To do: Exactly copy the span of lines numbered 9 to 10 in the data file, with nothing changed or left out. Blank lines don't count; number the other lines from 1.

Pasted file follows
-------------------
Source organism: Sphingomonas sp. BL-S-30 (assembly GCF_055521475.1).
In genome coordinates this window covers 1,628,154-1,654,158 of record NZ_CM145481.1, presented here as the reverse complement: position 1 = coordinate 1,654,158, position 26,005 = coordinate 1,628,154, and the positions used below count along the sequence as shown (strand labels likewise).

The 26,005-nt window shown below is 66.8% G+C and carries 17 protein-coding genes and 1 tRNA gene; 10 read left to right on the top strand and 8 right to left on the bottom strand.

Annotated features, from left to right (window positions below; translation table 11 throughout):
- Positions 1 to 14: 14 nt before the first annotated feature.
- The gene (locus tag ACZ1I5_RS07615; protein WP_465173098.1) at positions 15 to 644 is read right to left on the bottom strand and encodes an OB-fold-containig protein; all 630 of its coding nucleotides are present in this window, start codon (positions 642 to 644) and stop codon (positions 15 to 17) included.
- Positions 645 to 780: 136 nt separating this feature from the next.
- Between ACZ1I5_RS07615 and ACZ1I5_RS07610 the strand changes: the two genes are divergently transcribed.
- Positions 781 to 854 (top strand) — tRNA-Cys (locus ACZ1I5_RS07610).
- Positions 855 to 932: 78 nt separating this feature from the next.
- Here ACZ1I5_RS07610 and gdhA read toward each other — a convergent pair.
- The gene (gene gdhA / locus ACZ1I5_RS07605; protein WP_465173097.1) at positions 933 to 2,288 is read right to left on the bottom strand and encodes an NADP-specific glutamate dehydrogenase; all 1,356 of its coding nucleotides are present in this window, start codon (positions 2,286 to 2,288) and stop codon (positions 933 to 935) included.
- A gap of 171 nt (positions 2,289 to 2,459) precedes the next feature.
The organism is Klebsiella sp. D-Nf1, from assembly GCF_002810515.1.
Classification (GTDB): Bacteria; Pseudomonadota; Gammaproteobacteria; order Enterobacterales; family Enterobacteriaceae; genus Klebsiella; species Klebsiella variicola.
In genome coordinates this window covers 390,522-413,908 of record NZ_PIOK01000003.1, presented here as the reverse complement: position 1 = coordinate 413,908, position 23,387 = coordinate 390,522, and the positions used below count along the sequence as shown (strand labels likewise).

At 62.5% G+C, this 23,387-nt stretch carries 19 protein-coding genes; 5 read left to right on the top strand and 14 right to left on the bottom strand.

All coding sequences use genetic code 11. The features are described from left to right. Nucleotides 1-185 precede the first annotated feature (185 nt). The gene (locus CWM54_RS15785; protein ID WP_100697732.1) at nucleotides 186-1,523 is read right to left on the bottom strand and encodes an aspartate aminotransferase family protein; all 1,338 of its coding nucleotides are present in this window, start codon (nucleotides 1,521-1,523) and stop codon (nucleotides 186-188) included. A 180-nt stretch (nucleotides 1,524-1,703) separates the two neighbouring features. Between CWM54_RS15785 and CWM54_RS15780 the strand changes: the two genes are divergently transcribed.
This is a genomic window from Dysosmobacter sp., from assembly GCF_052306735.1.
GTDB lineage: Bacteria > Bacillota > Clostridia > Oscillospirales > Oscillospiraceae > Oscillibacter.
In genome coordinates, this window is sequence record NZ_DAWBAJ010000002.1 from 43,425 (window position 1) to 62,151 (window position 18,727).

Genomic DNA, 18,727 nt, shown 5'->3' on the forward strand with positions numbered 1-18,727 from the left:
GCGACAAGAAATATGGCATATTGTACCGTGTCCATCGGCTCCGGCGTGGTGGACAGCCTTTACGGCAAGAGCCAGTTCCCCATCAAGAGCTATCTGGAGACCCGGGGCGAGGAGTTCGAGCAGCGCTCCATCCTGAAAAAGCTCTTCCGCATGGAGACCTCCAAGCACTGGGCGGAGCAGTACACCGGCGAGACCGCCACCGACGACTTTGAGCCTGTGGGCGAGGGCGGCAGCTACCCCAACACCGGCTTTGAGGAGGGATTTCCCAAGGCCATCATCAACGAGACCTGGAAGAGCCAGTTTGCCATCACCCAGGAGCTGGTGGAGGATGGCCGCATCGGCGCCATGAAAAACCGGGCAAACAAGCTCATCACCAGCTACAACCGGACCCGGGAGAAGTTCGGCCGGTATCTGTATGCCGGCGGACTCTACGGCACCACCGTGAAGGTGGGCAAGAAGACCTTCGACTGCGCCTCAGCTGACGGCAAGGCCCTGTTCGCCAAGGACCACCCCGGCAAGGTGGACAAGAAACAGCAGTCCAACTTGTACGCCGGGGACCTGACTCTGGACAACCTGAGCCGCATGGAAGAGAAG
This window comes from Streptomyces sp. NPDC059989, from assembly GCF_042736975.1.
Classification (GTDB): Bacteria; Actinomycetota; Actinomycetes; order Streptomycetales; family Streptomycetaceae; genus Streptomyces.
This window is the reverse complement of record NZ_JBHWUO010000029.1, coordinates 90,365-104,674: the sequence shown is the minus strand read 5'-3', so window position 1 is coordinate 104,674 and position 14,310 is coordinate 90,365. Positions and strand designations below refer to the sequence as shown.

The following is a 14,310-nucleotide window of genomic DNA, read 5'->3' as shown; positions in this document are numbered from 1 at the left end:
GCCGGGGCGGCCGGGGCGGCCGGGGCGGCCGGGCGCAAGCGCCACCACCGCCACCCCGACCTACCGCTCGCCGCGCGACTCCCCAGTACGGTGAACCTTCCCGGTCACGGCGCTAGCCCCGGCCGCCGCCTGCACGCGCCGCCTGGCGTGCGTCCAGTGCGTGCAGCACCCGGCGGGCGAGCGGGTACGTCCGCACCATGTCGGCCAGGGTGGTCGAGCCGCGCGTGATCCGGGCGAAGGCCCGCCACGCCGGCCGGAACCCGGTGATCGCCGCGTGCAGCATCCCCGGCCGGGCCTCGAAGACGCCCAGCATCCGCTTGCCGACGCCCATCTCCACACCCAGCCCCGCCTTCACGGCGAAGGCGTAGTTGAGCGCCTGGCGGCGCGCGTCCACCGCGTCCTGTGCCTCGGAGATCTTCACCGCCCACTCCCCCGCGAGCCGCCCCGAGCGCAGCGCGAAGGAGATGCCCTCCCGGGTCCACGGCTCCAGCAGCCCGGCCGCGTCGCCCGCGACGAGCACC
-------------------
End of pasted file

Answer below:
- Positions 781 to 854 (top strand) — tRNA-Cys (locus ACZ1I5_RS07610).
- Positions 855 to 932: 78 nt separating this feature from the next.